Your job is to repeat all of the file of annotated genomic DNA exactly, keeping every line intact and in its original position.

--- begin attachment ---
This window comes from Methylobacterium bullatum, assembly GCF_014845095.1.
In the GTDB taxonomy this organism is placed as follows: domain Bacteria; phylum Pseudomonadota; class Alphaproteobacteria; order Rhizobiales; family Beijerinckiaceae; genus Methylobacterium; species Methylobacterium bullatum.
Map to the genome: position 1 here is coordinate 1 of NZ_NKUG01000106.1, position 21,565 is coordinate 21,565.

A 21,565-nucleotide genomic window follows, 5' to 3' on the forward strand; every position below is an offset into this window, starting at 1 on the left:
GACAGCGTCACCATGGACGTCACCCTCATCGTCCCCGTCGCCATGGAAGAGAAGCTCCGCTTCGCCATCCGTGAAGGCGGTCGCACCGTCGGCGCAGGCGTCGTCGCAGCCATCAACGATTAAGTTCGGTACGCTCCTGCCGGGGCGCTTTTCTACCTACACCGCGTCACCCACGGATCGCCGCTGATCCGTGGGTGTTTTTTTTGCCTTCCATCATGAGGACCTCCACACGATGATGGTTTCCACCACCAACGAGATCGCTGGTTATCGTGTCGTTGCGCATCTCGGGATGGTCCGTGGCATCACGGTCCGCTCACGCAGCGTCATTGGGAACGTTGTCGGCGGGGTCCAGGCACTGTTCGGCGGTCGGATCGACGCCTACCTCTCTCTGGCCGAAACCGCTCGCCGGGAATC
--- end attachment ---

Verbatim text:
This window comes from Methylobacterium bullatum, assembly GCF_014845095.1.
In the GTDB taxonomy this organism is placed as follows: domain Bacteria; phylum Pseudomonadota; class Alphaproteobacteria; order Rhizobiales; family Beijerinckiaceae; genus Methylobacterium; species Methylobacterium bullatum.
Map to the genome: position 1 here is coordinate 1 of NZ_NKUG01000106.1, position 21,565 is coordinate 21,565.

A 21,565-nucleotide genomic window follows, 5' to 3' on the forward strand; every position below is an offset into this window, starting at 1 on the left:
GACAGCGTCACCATGGACGTCACCCTCATCGTCCCCGTCGCCATGGAAGAGAAGCTCCGCTTCGCCATCCGTGAAGGCGGTCGCACCGTCGGCGCAGGCGTCGTCGCAGCCATCAACGATTAAGTTCGGTACGCTCCTGCCGGGGCGCTTTTCTACCTACACCGCGTCACCCACGGATCGCCGCTGATCCGTGGGTGTTTTTTTTGCCTTCCATCATGAGGACCTCCACACGATGATGGTTTCCACCACCAACGAGATCGCTGGTTATCGTGTCGTTGCGCATCTCGGGATGGTCCGTGGCATCACGGTCCGCTCACGCAGCGTCATTGGGAACGTTGTCGGCGGGGTCCAGGCACTGTTCGGCGGTCGGATCGACGCCTACCTCTCTCTGGCCGAAACCGCTCGCCGGGAATC